Asset allocation

The '£17,808 cost' of mistiming your investments

When markets fall the natural instinct is to sell. Our research highlights how costly it can be to miss the stockmarket’s best days.

19/03/2018

David Brett

David Brett

Investment Writer

Schroders

Buying low and selling high is every investor’s goal. However, timing the market precisely is notoriously difficult, if not impossible.

Research undertaken by Schroders shows how costly it can be when the timing is wrong.

Over three decades, mistimed decisions on an investment of £1,000 could have cost you nearly £18,000-worth of returns.

Our research examined the performance of three indices that reflect performance of the UK stockmarket – the FTSE 100, the FTSE 250 and the FTSE All-Share.

If in 1987 you had invested £1,000 in the FTSE 250 and left the investment alone for the next 30 years it would now be worth £24,686. (Bear in mind, of course, that past performance is no guarantee of future returns).

However, if you had tried to time your entry in and out of the market during that period and missed out on the index’s 30 best days the same investment would now be worth £6,878, or £17,808 less.

In terms of annualised returns, over the last 30 years you would have made:

  • 11.3% if you stayed invested the whole time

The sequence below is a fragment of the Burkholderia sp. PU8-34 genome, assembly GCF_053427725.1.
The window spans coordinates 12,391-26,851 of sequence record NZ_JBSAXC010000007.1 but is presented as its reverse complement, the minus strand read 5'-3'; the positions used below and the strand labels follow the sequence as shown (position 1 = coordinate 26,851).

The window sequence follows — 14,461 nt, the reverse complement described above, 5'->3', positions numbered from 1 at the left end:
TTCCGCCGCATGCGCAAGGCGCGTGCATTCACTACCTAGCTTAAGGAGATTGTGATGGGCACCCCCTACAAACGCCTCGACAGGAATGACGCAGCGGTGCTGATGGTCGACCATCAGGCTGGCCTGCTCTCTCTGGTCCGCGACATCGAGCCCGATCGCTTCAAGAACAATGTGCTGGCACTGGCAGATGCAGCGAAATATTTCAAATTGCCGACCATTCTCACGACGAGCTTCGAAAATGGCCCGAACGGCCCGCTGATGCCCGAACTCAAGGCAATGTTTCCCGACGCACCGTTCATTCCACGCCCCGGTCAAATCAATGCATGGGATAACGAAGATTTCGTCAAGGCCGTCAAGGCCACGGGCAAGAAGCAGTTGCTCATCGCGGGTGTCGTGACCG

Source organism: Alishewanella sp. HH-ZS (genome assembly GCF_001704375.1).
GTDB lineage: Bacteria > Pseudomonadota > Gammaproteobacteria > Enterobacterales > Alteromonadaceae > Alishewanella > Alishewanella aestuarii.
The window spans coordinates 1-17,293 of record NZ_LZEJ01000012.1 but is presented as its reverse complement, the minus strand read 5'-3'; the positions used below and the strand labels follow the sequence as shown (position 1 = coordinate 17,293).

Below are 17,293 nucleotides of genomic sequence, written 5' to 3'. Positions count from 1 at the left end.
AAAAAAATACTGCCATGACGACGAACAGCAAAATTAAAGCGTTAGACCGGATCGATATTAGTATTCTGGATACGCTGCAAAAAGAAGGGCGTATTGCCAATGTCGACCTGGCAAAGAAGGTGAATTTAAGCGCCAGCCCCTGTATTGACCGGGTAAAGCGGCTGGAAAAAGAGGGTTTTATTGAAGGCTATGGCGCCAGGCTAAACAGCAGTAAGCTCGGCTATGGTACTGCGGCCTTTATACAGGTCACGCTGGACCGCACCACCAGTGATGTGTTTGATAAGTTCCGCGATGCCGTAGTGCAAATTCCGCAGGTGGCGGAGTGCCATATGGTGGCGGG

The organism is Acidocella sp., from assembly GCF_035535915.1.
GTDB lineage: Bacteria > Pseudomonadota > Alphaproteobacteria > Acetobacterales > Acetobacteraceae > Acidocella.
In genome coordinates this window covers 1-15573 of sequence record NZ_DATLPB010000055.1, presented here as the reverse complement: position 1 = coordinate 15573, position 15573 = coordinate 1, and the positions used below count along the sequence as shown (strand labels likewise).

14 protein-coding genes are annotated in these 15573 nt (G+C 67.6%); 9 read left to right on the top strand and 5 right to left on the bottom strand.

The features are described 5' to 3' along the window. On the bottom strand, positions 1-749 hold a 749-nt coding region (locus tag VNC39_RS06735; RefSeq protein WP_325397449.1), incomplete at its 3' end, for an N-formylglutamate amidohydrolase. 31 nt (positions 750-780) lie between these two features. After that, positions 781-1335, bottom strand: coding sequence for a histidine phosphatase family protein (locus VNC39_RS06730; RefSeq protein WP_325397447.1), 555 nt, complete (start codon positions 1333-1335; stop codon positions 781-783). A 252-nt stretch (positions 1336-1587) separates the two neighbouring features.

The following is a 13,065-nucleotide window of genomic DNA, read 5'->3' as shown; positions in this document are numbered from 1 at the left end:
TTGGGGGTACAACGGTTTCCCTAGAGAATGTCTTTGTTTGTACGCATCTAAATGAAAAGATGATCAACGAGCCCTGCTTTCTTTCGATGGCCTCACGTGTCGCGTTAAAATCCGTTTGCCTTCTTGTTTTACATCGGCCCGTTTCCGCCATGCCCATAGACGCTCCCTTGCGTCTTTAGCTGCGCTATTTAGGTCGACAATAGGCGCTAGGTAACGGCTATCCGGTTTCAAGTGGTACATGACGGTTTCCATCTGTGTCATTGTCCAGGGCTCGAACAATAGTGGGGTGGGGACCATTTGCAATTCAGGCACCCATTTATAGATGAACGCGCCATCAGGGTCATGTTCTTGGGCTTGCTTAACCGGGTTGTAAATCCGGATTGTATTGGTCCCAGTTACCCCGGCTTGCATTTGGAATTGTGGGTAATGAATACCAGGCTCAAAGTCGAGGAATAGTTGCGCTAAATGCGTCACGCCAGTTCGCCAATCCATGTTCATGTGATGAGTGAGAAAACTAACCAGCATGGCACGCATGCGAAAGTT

• 9.3% if you missed the 10 best days
  • 7.9% if you missed the 20 best days
  • 6.6% if you missed the 30 best days

The 2% difference to annual returns between being invested the whole time and missing the 10 best days doesn’t seem much but the effect builds up over time, as shown in the table below.

UK stocks investment returns since 1987

IndexReturn on £1,000 over 30 yearsLess the 10 best daysLess the 20 best daysLess the 30 best days
FTSE 250 £24,686 £14,456 £9,750 £6,878
FTSE All-Share £13,320 £7,124 £4,637 £3,168
FTSE 100 £12,989 £6,691 £4,238 £2,833

Source: Schroders. Thomson Reuters Datastream. Data shown is for total return indices, which include dividend payments, between 23 October 1987 and 23 October 2017. Past performance is not a guide to future returns.

When observing returns over long periods, investors should also bear in mind that markets can be volatile, with many ups and downs during the timespan.

Author

David Brett

David Brett

Investment Writer

Schroders

This article is issued by Cazenove Capital which is part of the Schroder Group and a trading name of Schroder & Co. Limited, 1 London Wall Place, London EC2Y 5AU. Authorised by the Prudential Regulation Authority and regulated by the Financial Conduct Authority and the Prudential Regulation Authority. Nothing in this document should be deemed to constitute the provision of financial, investment or other professional advice in any way. Past performance is not a guide to future performance. The value of an investment and the income from it may go down as well as up and investors may not get back the amount originally invested. This document may include forward-looking statements that are based upon our current opinions, expectations and projections. We undertake no obligation to update or revise any forward-looking statements. Actual results could differ materially from those anticipated in the forward-looking statements. All data contained within this document is sourced from Cazenove Capital unless otherwise stated.

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